Charlotte Arbaleste

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Entry by Nadine Kuperty-Tsur, 2003

Charlotte was born on Feb. 1, 1548, to Guy Arbaleste and Madeleine Chevalier. She had three brothers and a sister. Guy Arbaleste, second of that name, Viscount of Melun (1552), Lord of la Borde, became president of the Paris Chamber of Accounts in 1555. He joined the Reform in 1569 and died on Aug. 15, 1570. Charlotte's mother, née Mlle de la Borde, Lady of Esprunes et des Vignaux, died in 1590, a Catholic to the end of her days.

In 1567, Charlotte married Jean de Pas, seigneur de Martinsart, younger son of the Marquis de Feuquières. Jean, also known as Frigallet, commanded a company of light cavalry and was governor of Roye in Picardy. He was a Huguenot who took part in the Amboise conspiracy and fought alongside the Admiral de Coligny. He died of his wounds at La Charité on May 23, 1569. He never saw his daughter Suzanne de Pas, born in Sedan on Dec. 29, 1568. Soon after, Charlotte learned of the deaths of her father, sister, and father-in-law in quick succession. She blamed her poor state of health later in life to this series of shocks. On Jan. 3, 1576, still in safety in Sedan, she married her second husband, the knight Philippe de Mornay, Lord of Duplessis-Marly, governor of Saumur, a leading French Protestant. He died in 1623. In spite of her weak constitution and the many hardships endured by the family, Charlotte had seven children, four of whom survived into adulthood. Marthe, born on Dec. 17, 1576, married Jean de Jaucourt in 1599; Elisabeth, born in England on June 1, 1578, married Jacques de Saint-Germain in 1601; Philippe, Lord des Bauves, was born in Antwerp on July 20, 1579; and Anne, born in 1583, married Jacques de Nouhes de la Tabarière in 1603 (she was widowed in 1632, and married Jacques Nompar de Caumont, Duc de La Force, in 1643).

Charlotte Duplessis-Mornay was an avid letter writer, but is above all remembered for her Mémoires, now in the Sorbonne library. The Mémoires de Charlotte Duplessis Mornay are the main source of information about her life, the manuscript copy of which, in her own hand, was only first published in 1824. The text is addressed to her son Philippe, with the aim of persuading him to defend the Protestant cause supported by a large part of her family. She believed that her second husband was charged with a divine mission and used her memoirs to transmit her family's story, including their devotion to the Protestant cause and the hardship that ensued. She recounts the flight of her daughter Suzanne and her husband as well as her own narrow escape from the events of St. Bartholomew's Day in August 1572, giving a first-hand account of the massacre. She also describes her own and her husband's childhoods, as well as the major political and military events and religious polemics to which Philippe de Mornay, a major Protestant thinker, devoted his career and his pen. She highlights the numerous missions which Henri of Navarre and his entourage had entrusted to Philippe Duplessis-Mornay. She kept a thorough record of all of her husband's writings, declarations, and political activities in the second half of the XVIth century up to the accession of Henri IV. Her observations, expressed in a clear, elegant, yet dense style that prefigures classical French, afford an accurate portrayal of contemporary events and reflect her excellent grasp of the complex and dangerous situation in which the French Protestant nobility found themselves. Her Mémoires trace the image of a woman deeply engaged in the Protestant cause alongside her husband, one of its leading French representatives. Together, they also project a new image of the Christian couple: spouses united by a higher cause, bound by a common interest in the upbringing of their children, their support for the Protestant cause, and their alliances. When she received the tragic news of the death of her son Philippe, killed fighting with the army of Prince Maurice at Gueldres on Oct. 23, 1605, Charlotte gave up her Mémoires, which she had been writing for him alone. She put down her pen on April 21, 1606, exhausted by grief and illness, and died on May 15 that same year. Her husband wrote an account of her death, in which he recorded that till the end she continued to affirm her Protestant faith.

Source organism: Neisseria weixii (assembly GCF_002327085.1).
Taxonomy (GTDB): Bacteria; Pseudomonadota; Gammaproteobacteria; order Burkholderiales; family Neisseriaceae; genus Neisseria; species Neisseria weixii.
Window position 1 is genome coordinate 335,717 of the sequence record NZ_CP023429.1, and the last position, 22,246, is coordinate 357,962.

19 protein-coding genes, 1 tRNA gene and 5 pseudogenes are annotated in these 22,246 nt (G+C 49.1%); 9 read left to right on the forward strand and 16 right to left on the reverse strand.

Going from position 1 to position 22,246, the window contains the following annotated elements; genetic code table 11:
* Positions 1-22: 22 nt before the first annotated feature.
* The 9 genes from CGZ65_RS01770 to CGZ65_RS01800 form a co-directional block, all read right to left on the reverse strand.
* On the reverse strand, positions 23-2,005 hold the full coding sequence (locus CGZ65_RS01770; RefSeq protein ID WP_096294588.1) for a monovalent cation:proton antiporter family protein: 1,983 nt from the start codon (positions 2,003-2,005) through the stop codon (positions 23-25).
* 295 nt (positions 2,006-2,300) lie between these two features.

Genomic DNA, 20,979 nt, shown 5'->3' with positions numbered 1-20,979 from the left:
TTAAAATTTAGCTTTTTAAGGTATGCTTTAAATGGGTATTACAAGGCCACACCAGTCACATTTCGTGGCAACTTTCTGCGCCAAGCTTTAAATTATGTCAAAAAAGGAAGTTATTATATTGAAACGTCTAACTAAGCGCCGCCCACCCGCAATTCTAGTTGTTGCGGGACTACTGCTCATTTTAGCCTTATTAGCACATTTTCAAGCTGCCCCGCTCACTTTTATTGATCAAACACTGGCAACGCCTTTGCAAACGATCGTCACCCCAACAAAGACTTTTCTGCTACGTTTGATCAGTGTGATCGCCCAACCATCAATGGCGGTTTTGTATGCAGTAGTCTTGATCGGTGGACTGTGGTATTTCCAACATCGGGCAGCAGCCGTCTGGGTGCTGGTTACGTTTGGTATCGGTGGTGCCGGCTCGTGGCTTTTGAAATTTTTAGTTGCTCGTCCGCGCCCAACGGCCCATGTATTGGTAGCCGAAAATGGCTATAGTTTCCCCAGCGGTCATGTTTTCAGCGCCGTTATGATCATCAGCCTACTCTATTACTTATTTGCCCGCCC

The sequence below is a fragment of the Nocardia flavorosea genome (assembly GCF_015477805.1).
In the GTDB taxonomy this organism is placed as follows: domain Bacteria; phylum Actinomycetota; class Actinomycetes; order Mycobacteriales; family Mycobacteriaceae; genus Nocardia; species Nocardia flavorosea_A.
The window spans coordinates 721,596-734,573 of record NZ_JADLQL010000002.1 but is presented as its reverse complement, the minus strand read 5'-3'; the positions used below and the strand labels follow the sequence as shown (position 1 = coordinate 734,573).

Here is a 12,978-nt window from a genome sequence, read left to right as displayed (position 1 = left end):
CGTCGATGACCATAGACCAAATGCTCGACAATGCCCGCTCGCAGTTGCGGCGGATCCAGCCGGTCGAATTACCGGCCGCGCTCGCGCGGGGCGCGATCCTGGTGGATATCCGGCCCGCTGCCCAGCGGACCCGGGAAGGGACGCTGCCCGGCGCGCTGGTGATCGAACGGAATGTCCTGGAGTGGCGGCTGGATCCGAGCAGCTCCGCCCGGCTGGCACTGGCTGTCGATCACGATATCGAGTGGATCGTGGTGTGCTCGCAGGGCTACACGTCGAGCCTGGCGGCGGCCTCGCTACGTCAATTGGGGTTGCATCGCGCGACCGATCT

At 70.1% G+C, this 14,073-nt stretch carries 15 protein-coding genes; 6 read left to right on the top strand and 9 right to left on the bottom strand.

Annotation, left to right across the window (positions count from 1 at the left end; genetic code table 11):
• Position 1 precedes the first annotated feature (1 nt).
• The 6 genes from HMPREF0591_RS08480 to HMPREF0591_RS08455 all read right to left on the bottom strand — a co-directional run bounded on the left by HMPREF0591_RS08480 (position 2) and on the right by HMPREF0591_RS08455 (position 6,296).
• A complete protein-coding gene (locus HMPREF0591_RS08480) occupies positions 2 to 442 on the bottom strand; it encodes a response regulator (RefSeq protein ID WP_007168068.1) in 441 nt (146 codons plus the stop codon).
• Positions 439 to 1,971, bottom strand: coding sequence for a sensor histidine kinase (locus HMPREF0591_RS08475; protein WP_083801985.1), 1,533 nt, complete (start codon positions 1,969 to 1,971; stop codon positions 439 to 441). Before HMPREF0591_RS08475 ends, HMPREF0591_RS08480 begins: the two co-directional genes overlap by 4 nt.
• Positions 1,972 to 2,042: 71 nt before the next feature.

(translated by Susan Pickford)


1595?-1606 : Mémoires de Mme de Mornay, Publié par A.-D. de La Fontenelle de Vaudoré et P.-R. Auguis, Paris, Treuttel et Würtz, 1824-1825 in 8. Reprint Geneve, Slatkine Reprints, 1969, 1er volume. -- Éd. Mme de Witt, Société de l'Histoire de France, Tome I et II, Paris, 1869, reprint Johnson reprint Corporation, 1968 (une édition critique est en préparation par N. Kuperty-Tsur, à paraître chez Honoré Champion)

Selected bibliography

- Berriot-Salvadore, Evelyne. Les femmes dans la société française de la Renaissance. Genève, Droz, 1990, p.127-133.
- Crouzet, Denis. La nuit de la Saint-Barthélemy. Paris, Fayard 1994, p.68-77.
- Daussy, Hugues. Les Huguenots et le roi. Genève, Droz, 2002, passim.
- Kuperty-Tsur, Nadine. Se dire à la Renaissance en France. Paris, Vrin, 1997.

Charlotte Arbaleste
Title(s) Dame de Mornay
Dame de Pas-Feuquières
Spouses Jean de Pas, seigneur de Martinsart
Philippe de Mornay, seigneur du Plessis-Marly
Also known as Madame de Mornay
Charlotte Duplessis-Mornay
Charlotte de Mornay
Birth date 1550
Death 1606
Biographical entries in old dictionaries
Dictionnaire Fortunée Briquet
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